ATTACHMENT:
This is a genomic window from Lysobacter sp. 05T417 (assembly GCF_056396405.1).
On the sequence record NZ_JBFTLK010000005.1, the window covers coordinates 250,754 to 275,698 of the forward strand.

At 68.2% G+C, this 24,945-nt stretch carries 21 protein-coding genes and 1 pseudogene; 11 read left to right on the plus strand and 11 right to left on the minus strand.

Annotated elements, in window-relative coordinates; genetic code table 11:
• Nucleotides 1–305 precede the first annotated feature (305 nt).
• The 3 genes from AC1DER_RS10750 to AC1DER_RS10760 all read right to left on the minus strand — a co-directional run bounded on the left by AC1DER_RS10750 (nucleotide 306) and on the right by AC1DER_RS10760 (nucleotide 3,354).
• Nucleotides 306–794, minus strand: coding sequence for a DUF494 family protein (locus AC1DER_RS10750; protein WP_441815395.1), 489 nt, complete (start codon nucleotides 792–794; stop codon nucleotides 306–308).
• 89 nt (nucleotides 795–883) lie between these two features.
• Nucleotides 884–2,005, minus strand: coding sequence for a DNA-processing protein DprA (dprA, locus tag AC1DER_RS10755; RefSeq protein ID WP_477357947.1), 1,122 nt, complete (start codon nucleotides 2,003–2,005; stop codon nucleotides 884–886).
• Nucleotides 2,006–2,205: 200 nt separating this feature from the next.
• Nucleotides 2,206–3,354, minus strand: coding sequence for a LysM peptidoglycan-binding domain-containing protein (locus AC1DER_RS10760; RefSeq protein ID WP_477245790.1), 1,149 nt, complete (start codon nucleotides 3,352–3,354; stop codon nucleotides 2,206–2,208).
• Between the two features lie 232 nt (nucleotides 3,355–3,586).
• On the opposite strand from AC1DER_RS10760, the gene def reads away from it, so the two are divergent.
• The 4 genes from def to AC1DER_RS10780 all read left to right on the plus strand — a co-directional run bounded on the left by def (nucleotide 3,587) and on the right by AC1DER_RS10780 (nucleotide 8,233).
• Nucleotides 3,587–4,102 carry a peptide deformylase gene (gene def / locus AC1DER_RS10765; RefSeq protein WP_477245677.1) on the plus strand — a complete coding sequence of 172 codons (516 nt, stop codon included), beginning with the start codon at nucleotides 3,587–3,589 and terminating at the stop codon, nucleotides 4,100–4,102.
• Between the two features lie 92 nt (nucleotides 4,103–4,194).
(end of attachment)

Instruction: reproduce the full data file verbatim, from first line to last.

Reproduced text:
This is a genomic window from Lysobacter sp. 05T417 (assembly GCF_056396405.1).
On the sequence record NZ_JBFTLK010000005.1, the window covers coordinates 250,754 to 275,698 of the forward strand.

At 68.2% G+C, this 24,945-nt stretch carries 21 protein-coding genes and 1 pseudogene; 11 read left to right on the plus strand and 11 right to left on the minus strand.

Annotated elements, in window-relative coordinates; genetic code table 11:
• Nucleotides 1–305 precede the first annotated feature (305 nt).
• The 3 genes from AC1DER_RS10750 to AC1DER_RS10760 all read right to left on the minus strand — a co-directional run bounded on the left by AC1DER_RS10750 (nucleotide 306) and on the right by AC1DER_RS10760 (nucleotide 3,354).
• Nucleotides 306–794, minus strand: coding sequence for a DUF494 family protein (locus AC1DER_RS10750; protein WP_441815395.1), 489 nt, complete (start codon nucleotides 792–794; stop codon nucleotides 306–308).
• 89 nt (nucleotides 795–883) lie between these two features.
• Nucleotides 884–2,005, minus strand: coding sequence for a DNA-processing protein DprA (dprA, locus tag AC1DER_RS10755; RefSeq protein ID WP_477357947.1), 1,122 nt, complete (start codon nucleotides 2,003–2,005; stop codon nucleotides 884–886).
• Nucleotides 2,006–2,205: 200 nt separating this feature from the next.
• Nucleotides 2,206–3,354, minus strand: coding sequence for a LysM peptidoglycan-binding domain-containing protein (locus AC1DER_RS10760; RefSeq protein ID WP_477245790.1), 1,149 nt, complete (start codon nucleotides 3,352–3,354; stop codon nucleotides 2,206–2,208).
• Between the two features lie 232 nt (nucleotides 3,355–3,586).
• On the opposite strand from AC1DER_RS10760, the gene def reads away from it, so the two are divergent.
• The 4 genes from def to AC1DER_RS10780 all read left to right on the plus strand — a co-directional run bounded on the left by def (nucleotide 3,587) and on the right by AC1DER_RS10780 (nucleotide 8,233).
• Nucleotides 3,587–4,102 carry a peptide deformylase gene (gene def / locus AC1DER_RS10765; RefSeq protein WP_477245677.1) on the plus strand — a complete coding sequence of 172 codons (516 nt, stop codon included), beginning with the start codon at nucleotides 3,587–3,589 and terminating at the stop codon, nucleotides 4,100–4,102.
• Between the two features lie 92 nt (nucleotides 4,103–4,194).